Inženirstvo spreminjanja plazmatk s popravljanjem primarnih človeških celic B na osnovi homologije

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Haemophilia B is a disease caused by a deficiency in the secretion of coagulation factor IX (FIX) which results in the impaired blood coagulation cascade[1]. Thus, the disease is manifested by blood dotting defects. Considering the plasma cells’ ability to produce de novo protein, it opens up an opportunity for the production of deficient protein and thus the potential cure for protein-deficiency diseases. This review article will focus on the methods used to investigate the ability of activated B cells differentiated from primary naive human B cells to produce functioning factor IX edited by CRISPR/Cas9 genome editing tool and homology-directed repair (HDR) [2].

Contents

Optimisation procedure

Prior to testing efficacy of B cells genome editing, respective optimisation of the experimental conditions had to be made. The latter has consisted of four crucial steps, namely:

  1. Optimisation of cell expansion conditions – by the cultivation of B cells with the “B cell activation cocktail” approximately 36-fold expansion was achieved
  2. Screening the successfulness of construct insertion – two specific genome regions were selected for editing with RNP complexes containing respective guidance RNAs. Site-specific insertion was confirmed by Illumina sequencing.
  3. Screening the influence of genome editing region on the primary naïve human B cell differentiation – altogether, 5 genomic regions were selected: four of them are important for B cell differentiation (IRF4, PRDM1, PAX5, BACH2). The fifth region, CCR5, has no significant influence on B cell differentiation. By disruption of the listed regions, their function was confirmed and thus appropriate region for insertion of factor IX sequence could be selected. Cell differentiation level was measured via flow cytometry.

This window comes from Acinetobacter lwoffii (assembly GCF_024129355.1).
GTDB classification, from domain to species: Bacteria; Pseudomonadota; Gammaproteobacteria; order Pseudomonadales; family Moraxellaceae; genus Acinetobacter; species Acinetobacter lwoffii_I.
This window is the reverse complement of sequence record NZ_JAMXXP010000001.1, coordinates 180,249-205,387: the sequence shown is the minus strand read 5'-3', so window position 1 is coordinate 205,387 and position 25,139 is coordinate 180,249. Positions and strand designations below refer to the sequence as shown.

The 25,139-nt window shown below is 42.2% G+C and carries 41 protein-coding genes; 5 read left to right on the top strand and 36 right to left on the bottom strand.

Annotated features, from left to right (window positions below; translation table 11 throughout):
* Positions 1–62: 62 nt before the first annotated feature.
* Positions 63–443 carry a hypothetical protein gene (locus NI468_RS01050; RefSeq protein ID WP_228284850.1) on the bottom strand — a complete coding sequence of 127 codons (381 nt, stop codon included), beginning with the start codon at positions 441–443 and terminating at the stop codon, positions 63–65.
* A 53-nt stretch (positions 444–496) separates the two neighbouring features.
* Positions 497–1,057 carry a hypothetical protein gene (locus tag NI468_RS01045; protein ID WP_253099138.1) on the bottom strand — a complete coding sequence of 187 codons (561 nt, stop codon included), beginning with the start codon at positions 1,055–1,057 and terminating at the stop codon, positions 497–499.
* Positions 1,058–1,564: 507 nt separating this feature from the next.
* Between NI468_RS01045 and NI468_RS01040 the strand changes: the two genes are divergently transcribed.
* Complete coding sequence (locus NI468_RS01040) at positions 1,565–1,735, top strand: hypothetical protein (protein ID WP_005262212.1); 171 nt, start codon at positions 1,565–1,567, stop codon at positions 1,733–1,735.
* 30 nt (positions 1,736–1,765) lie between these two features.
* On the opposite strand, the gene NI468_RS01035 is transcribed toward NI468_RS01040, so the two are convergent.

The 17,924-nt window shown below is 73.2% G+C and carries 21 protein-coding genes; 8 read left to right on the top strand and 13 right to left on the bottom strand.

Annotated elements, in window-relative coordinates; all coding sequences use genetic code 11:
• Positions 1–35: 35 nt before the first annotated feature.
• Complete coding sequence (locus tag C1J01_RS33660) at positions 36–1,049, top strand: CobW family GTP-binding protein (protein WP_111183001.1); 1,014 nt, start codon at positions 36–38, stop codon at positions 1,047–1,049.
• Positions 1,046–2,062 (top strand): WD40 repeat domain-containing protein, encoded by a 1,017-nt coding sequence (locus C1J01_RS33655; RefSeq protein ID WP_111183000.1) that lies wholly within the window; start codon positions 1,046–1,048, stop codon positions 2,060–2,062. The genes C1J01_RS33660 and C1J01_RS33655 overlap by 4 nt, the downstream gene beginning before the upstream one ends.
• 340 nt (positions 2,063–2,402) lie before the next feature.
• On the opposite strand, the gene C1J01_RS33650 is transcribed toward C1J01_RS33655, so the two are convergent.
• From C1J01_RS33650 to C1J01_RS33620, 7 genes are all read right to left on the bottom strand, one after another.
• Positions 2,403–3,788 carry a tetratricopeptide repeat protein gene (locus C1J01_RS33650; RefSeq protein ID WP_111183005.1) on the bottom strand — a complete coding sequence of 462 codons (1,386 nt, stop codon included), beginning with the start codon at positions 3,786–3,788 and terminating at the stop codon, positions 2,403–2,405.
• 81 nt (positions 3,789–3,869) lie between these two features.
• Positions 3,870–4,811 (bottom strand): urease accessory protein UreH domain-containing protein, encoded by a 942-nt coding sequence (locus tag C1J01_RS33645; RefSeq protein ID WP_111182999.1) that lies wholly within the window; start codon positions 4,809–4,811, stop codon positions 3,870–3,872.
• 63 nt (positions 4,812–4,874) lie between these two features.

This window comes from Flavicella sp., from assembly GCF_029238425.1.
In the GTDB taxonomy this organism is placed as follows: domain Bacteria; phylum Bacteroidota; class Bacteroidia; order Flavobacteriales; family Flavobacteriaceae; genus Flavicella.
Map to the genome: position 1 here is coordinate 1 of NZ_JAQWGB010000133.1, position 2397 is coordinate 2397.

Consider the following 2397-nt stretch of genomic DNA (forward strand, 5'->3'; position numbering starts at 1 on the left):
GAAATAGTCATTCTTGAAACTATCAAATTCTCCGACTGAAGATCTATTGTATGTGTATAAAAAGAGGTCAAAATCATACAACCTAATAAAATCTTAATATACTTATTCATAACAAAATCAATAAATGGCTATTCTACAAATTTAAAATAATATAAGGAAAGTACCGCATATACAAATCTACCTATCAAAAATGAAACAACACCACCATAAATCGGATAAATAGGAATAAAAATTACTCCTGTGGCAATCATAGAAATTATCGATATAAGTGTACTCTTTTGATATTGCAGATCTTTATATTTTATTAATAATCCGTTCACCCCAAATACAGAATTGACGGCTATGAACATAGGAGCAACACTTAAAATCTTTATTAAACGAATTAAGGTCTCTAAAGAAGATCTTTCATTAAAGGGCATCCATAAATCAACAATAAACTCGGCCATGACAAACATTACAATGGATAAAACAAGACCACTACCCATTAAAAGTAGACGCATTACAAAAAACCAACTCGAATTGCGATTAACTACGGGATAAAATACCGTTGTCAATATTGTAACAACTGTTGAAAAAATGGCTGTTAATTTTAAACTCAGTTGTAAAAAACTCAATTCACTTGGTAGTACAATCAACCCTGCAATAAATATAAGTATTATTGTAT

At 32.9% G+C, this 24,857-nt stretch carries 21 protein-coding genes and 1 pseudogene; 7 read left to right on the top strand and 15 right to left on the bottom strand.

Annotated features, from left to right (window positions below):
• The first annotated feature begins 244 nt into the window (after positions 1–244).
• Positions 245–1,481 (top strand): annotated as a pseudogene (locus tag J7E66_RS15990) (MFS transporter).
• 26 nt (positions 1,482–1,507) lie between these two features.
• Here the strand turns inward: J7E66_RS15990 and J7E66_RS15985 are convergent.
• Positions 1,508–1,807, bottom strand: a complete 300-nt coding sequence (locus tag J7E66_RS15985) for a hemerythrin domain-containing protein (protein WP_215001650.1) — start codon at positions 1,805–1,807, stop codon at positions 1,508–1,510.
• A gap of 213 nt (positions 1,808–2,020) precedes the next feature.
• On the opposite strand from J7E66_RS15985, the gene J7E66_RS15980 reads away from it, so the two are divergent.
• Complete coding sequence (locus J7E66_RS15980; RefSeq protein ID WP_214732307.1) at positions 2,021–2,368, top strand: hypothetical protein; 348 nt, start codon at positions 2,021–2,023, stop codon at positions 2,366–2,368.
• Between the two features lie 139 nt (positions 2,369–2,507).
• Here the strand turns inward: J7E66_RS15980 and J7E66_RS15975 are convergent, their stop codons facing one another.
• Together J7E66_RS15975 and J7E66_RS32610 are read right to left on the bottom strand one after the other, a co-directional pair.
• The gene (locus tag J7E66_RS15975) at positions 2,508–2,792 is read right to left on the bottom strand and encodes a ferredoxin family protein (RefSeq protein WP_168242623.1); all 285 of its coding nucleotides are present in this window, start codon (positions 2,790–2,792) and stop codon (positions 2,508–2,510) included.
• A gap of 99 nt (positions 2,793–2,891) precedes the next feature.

4. Selection of adequate template donor vector – scAAV was designed with the inserted sequence for GFP driven by MND promoter. GFP expression was measured by flow cytometry. Meanwhile, minimal loss of cell viability was observed. B cells transduced with AAV serotype 6 showed the highest mean fluorescence.[2]

Testing the efficacy of genome editing

The genome of primary human B cells was edited in terms of insertion of two genes – one for factor IX (whose production was the main goal of the research) and the other for BAFF (B cell activating factor)[2].

Insertion and expression of factor IX

The region used for genome editing was CCR5 region of the B cells’ genome for which it was shown (in prior experimental conditions testing) that it has no significant effect on B cell differentiation if edited. Two parallel experiments were conducted, the one containing only Cas9 RNP with gRNA for the respective region and AAV with donor template for insertion of FIX and the other, where under the same conditions of FIX insertion, PAX5 region was inhibited to induce a higher rate of B cell differentiation. However, no significant difference in differentiation was shown. The insertion of factor IX nucleotide sequence was successful, as well as the expression of the respective protein in comparison to control. The presence of produced factor IX was determined by ELISA method. The activity of produced factor IX was tested afterwards with chromogenic assay and high-specific-activity has been shown in the vitamin K supplemented culture[2].

Insertion and expression of BAFF

For BAFF it is known that it provides activation and survival of B cells. The idea is that naïve primary B cells would be doubly edited, which means that while expressing functioning factor IX, it would at the same time produce enough BAFF for its own sustainment by autocrine secretion. The expression of BAFF was determined by ELISA method[2].

Conclusion

In this research, conducted by Hung et al., B cells were successfully used as a “cell factory” for production of active factor IX. Since the method of editing of B cells’ genome was CRISPR/Cas9 editing, the significance of the research lies in the opening opportunity for further usage of the respective method to edit B cells’ genome for production of some other protein whose deficiency is causing anomalies. Also, optimisation conditions for the successful experiment were determined which sets up the appropriate ground for further research in this field such as studying mutations which may cause autoimmune diseases.

References

  1. Nathwani et al. (2011). Adenovirusassociated virus vector-mediated gene transfer in hemophilia B. N. Engl. J. Med. 365, 2357–2365
  2. 2.0 2.1 2.2 2.3 2.4 Hung et al. (2018). Engineering Protein-Secreting Plasma Cells by Homology-Directed Repair in Primary Human B Cells. Mol. Ther. 26(2), 456-467.
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